Welcome to the CARE Quarterly Post, landing in your inbox on World Environment Day. As an organisation that builds climate resilient communities and ensures small-scale farmers increase agriculture productivity while sustainably managing natural resources, our work is intrinsically linked with the environment.

This years' World Environment Day theme - Connecting People to Nature - focuses on populations better connecting with the environment. For us, this theme also stresses the importance of supporting those whose livelihoods depend on nature, to be able to adapt to a rapidly changing climate.

In this edition, we're proud to introduce our new programmes, which build on best practice models to multiply the impact of our interventions to support women and rural communities that depend on the environment. Key partnerships are critical to achieving this, including our alliance with the World Wildlife Fund (WWF), role within ACSAA, re-launch of the CSO Gender Forum and engagement with the Ministry of Agriculture on our Food and Nutrition Policy Review.

Finally, I would like to announce that my successor, Waleed Rauf, will be in post from 1 July. I am sure that he will enjoy meeting and working with partners, stakeholders, friends and the team as much as I have to advance gender equality and sustainable agriculture in Tanzania. We will reach out to you for formal introductions of Waleed.

With very best wishes,

Paul Daniels


In December, Tanzania was ranked the leading country in East Africa and sub-Saharan Africa for having an enabling environment for financial inclusion*. Coincidentally, the CARE office in Dar es Salaam has begun efforts to establish a Savings Led Financial Inclusion learning hub. The learning hub will be one of four based across CARE’s six Southern Africa country offices, each addressing priority learning themes. The other hubs, run out of Mozambique, Malawi and Zambia, will focus on Climate Resilient Agriculture, Gender, and Nutrition respectively.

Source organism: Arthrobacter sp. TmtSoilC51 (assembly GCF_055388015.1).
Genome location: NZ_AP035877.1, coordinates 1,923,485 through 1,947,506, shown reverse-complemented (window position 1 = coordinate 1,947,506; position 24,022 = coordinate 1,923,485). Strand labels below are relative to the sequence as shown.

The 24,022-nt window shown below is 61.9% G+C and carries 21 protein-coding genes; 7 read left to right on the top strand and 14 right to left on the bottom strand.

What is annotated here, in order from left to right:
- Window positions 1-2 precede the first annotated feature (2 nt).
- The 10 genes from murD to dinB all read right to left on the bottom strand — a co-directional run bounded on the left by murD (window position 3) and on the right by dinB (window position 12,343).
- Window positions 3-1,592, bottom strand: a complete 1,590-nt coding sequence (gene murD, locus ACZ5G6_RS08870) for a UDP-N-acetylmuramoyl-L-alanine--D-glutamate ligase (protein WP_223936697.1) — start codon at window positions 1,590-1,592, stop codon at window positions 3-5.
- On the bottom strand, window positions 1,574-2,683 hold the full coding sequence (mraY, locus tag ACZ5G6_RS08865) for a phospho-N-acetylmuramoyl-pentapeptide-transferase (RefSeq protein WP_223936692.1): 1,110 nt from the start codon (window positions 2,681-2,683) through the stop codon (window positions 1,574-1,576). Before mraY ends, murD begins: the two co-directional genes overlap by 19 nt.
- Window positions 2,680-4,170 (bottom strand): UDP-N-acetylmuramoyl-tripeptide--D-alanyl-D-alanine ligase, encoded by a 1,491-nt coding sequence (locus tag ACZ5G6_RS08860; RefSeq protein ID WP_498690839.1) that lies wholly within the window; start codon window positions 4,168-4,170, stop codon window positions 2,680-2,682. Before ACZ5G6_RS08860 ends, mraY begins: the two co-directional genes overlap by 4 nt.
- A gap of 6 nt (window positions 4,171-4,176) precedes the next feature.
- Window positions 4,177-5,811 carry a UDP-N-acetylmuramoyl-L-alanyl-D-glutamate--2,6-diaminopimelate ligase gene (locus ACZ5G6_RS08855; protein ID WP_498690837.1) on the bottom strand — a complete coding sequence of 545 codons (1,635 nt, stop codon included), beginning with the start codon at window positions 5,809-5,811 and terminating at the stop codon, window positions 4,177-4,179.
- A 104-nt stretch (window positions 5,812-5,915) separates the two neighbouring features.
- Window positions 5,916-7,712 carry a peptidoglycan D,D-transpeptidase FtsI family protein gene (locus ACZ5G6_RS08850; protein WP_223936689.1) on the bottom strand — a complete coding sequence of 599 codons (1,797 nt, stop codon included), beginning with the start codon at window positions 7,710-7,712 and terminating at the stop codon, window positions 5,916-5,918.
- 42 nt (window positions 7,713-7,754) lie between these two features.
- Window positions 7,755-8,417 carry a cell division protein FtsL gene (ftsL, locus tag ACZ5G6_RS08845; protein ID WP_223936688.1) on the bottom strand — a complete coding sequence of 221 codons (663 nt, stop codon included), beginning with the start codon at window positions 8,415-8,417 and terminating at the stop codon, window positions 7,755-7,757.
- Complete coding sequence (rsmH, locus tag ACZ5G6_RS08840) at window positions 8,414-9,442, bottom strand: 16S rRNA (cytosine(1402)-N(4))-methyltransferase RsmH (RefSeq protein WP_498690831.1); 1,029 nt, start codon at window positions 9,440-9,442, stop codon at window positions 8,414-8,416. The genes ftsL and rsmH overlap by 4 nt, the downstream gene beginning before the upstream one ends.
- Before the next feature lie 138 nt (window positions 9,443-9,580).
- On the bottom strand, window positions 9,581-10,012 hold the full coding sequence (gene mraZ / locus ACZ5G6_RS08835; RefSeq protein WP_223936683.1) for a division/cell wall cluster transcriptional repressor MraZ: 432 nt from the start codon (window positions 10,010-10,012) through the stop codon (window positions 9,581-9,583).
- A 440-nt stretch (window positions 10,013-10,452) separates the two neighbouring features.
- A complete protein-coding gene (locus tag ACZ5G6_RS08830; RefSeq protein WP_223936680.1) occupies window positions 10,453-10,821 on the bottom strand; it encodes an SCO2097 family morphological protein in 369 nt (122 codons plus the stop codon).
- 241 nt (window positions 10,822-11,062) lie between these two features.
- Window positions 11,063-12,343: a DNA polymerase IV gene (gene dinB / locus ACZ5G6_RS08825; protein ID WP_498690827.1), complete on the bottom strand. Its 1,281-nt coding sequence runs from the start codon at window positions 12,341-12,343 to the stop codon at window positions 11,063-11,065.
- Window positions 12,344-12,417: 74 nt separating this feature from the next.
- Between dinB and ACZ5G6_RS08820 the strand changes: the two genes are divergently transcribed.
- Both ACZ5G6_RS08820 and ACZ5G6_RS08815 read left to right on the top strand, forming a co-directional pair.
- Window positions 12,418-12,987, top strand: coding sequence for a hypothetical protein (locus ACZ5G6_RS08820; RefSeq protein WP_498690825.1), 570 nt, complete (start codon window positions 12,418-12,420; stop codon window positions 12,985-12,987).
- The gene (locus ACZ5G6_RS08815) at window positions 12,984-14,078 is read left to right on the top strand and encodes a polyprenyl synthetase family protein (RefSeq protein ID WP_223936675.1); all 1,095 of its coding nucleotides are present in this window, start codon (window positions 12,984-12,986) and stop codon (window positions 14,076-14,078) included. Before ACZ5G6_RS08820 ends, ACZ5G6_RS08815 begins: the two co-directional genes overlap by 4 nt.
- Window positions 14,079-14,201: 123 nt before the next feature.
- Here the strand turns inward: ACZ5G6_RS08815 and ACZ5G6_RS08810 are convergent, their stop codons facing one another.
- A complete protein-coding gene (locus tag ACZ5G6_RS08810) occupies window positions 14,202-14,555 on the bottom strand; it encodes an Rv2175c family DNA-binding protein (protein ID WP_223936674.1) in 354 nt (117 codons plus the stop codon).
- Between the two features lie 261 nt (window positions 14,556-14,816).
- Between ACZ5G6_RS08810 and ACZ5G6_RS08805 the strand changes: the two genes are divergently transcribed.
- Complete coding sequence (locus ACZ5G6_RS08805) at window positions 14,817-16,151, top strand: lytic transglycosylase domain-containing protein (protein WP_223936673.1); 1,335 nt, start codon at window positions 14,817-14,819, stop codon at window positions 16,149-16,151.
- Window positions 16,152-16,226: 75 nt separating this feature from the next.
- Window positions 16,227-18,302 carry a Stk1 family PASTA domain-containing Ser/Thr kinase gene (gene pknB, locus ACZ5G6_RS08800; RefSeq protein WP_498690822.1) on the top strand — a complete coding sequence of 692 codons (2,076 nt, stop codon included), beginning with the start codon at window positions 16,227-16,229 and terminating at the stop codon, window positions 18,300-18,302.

The enabling environment for Financial Inclusion in Tanzania, program portfolio delivered by the CARE team in country and their associated research agendas, position the Tanzania Country Office as a strategic hub from which to disseminate learning.
The function of the Learning Hub will be multifaceted, including:

  • Establishing a portfolio of projects and identifying flagship Financial Inclusion projects for CARE across the region;
  • Design and delivery of innovative research projects;
  • Hosting of learning events and dissemination of learning papers and best practice models; and
  • Development of policy briefs and position papers for Governments and peer organizations.
An outward looking organization, the learning hub will not only be for CARE, but open to external organizations and regional partners working in the Financial Inclusion sector. We look forward to inviting you to be part of the learning hub.
* In The Economist Intelligence Unit's Global Microscope 2016 overall scores and rankings, Tanzania ranked 9th out of 55 countries in the world. The ranking was assessed using 12 indicators in determining global progress and challenges facing financial inclusion.